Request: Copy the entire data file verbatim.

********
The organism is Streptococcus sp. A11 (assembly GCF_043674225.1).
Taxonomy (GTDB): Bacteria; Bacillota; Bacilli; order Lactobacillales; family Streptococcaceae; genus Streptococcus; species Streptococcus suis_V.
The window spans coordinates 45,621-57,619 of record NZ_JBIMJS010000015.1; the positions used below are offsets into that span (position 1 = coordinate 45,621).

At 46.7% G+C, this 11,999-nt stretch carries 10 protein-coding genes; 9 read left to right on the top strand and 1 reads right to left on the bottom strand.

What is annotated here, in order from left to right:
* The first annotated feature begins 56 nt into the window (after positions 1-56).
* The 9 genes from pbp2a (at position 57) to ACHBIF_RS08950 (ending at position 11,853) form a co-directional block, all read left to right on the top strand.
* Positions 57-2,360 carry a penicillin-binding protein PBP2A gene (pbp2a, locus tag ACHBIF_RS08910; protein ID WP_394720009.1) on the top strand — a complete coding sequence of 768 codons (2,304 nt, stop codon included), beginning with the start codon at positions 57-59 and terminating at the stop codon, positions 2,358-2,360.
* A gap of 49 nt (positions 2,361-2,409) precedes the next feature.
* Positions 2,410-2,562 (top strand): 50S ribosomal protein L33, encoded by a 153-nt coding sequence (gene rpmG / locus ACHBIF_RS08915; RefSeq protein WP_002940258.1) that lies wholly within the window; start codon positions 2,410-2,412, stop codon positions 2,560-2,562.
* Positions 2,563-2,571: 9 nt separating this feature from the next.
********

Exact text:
The organism is Streptococcus sp. A11 (assembly GCF_043674225.1).
Taxonomy (GTDB): Bacteria; Bacillota; Bacilli; order Lactobacillales; family Streptococcaceae; genus Streptococcus; species Streptococcus suis_V.
The window spans coordinates 45,621-57,619 of record NZ_JBIMJS010000015.1; the positions used below are offsets into that span (position 1 = coordinate 45,621).

At 46.7% G+C, this 11,999-nt stretch carries 10 protein-coding genes; 9 read left to right on the top strand and 1 reads right to left on the bottom strand.

What is annotated here, in order from left to right:
* The first annotated feature begins 56 nt into the window (after positions 1-56).
* The 9 genes from pbp2a (at position 57) to ACHBIF_RS08950 (ending at position 11,853) form a co-directional block, all read left to right on the top strand.
* Positions 57-2,360 carry a penicillin-binding protein PBP2A gene (pbp2a, locus tag ACHBIF_RS08910; protein ID WP_394720009.1) on the top strand — a complete coding sequence of 768 codons (2,304 nt, stop codon included), beginning with the start codon at positions 57-59 and terminating at the stop codon, positions 2,358-2,360.
* A gap of 49 nt (positions 2,361-2,409) precedes the next feature.
* Positions 2,410-2,562 (top strand): 50S ribosomal protein L33, encoded by a 153-nt coding sequence (gene rpmG / locus ACHBIF_RS08915; RefSeq protein WP_002940258.1) that lies wholly within the window; start codon positions 2,410-2,412, stop codon positions 2,560-2,562.
* Positions 2,563-2,571: 9 nt separating this feature from the next.